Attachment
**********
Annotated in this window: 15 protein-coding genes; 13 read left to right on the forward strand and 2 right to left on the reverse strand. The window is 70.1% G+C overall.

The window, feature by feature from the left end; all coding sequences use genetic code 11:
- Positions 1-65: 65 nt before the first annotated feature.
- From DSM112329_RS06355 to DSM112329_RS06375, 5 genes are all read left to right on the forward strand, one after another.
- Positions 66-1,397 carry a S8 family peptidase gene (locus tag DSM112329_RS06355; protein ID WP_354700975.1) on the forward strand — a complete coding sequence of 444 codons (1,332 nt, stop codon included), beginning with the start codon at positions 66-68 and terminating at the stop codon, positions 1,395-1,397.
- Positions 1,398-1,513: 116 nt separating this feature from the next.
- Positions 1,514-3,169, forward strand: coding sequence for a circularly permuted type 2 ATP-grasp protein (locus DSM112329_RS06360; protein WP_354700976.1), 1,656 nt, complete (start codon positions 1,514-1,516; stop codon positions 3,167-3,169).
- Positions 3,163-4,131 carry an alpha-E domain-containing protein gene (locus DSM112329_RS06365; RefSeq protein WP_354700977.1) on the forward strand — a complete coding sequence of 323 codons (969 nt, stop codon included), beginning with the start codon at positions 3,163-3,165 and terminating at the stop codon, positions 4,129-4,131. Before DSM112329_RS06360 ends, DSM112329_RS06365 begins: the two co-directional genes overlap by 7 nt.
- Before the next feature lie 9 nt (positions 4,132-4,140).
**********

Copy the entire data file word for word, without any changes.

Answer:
Annotated in this window: 15 protein-coding genes; 13 read left to right on the forward strand and 2 right to left on the reverse strand. The window is 70.1% G+C overall.

The window, feature by feature from the left end; all coding sequences use genetic code 11:
- Positions 1-65: 65 nt before the first annotated feature.
- From DSM112329_RS06355 to DSM112329_RS06375, 5 genes are all read left to right on the forward strand, one after another.
- Positions 66-1,397 carry a S8 family peptidase gene (locus tag DSM112329_RS06355; protein ID WP_354700975.1) on the forward strand — a complete coding sequence of 444 codons (1,332 nt, stop codon included), beginning with the start codon at positions 66-68 and terminating at the stop codon, positions 1,395-1,397.
- Positions 1,398-1,513: 116 nt separating this feature from the next.
- Positions 1,514-3,169, forward strand: coding sequence for a circularly permuted type 2 ATP-grasp protein (locus DSM112329_RS06360; protein WP_354700976.1), 1,656 nt, complete (start codon positions 1,514-1,516; stop codon positions 3,167-3,169).
- Positions 3,163-4,131 carry an alpha-E domain-containing protein gene (locus DSM112329_RS06365; RefSeq protein WP_354700977.1) on the forward strand — a complete coding sequence of 323 codons (969 nt, stop codon included), beginning with the start codon at positions 3,163-3,165 and terminating at the stop codon, positions 4,129-4,131. Before DSM112329_RS06360 ends, DSM112329_RS06365 begins: the two co-directional genes overlap by 7 nt.
- Before the next feature lie 9 nt (positions 4,132-4,140).